Australian scientists are ready to begin trials of a new, fully implantable bionic eye. It is expected that this bionic eye will not only improve the vision of the patient but it will also be better than the current vision restoration devices.
The Phoenix99 – developed by a team of scientists at the University of New South Wales – is a fully implantable eye which has world’s first neural stimulation technology. It has already been tested and demonstrated successfully by a team of surgical experts in pre-clinical work. This device received a massive funding boost recently which helped the scientists to take their work to the next level – Human Implantation.
Greg Suaning – one of the co-inventor – said that they are really excited as the first trial was very successful and it proved that their technology works.
“We were really excited by the first trial because it proved the technology and implementation technique works. Patients will ‘learn’ to use the technology, in the same way a person implanted with a cochlear ear implant ‘learns’ to hear electrical impulse” said Greg Suaning.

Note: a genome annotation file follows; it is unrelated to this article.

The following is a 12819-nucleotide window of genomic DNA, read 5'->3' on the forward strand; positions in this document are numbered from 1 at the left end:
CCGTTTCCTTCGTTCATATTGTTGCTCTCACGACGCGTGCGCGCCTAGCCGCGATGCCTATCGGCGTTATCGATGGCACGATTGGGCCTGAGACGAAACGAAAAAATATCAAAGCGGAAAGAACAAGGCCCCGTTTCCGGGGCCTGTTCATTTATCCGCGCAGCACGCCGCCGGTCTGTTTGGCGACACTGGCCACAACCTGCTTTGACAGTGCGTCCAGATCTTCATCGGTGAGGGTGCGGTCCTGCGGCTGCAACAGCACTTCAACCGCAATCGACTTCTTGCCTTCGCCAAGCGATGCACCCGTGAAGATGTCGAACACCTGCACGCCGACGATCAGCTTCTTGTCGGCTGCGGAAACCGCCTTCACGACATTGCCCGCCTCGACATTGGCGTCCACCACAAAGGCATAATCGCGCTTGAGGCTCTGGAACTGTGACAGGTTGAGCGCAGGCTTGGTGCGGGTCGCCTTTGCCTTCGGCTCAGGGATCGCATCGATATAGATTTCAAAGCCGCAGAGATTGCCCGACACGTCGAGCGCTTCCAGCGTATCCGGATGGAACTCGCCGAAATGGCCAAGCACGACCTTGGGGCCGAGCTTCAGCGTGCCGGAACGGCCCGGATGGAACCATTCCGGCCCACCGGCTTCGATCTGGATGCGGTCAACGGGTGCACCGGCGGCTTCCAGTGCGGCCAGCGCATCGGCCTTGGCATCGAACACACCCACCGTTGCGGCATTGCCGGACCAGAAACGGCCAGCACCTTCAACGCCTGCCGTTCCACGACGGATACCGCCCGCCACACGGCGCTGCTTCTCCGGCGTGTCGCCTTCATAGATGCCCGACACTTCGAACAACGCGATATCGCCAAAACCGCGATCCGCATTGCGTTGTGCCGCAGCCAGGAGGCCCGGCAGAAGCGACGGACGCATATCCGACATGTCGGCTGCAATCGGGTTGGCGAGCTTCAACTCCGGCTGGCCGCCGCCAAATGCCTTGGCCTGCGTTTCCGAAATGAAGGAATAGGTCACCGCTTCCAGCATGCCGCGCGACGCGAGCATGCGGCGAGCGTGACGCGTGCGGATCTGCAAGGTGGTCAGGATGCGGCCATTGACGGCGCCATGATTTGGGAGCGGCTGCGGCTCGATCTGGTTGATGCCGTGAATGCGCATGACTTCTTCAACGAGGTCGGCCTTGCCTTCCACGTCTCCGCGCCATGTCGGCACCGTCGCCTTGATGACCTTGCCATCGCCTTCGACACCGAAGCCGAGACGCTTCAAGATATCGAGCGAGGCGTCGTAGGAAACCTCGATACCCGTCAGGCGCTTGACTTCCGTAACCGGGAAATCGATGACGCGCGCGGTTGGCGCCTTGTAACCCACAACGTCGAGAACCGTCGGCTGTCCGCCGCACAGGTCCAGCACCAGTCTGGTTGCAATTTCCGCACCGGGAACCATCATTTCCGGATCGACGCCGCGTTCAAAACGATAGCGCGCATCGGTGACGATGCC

The scientists at University of New South Wales were working on bionic eye technology since 1997, with an aim to restore the sight of people affected by Retinitis Pigmentosa – one of the leading cause of blindness in younger people – and Macular Degeneration.
There are 2 million people around the world that are affected by Retinitis Pigmentosa. It’s a degenerative condition that can be found in patients in their 30s. Gradually, it can lead to complete blindness in round about 10 years. The degeneration can only be slowed down with medicines, it cannot be reversed. Also, the medicines are available in developed countries only and they are expensive too.
One of the modern ways of restoring sight of people affected with Retinitis Pigmentation is via bionic vision. In 2012, a team tried with a partially implanted prototype device with three patients of Retinitis Pigmentation. The device was made up of 24-electrode array with some external devices which allowed the patients to see spots of light called Phosphenes. The special cameras on the device helped the users to get a sense of distance. The Phosphenes appeared brighter when still objects came closer.
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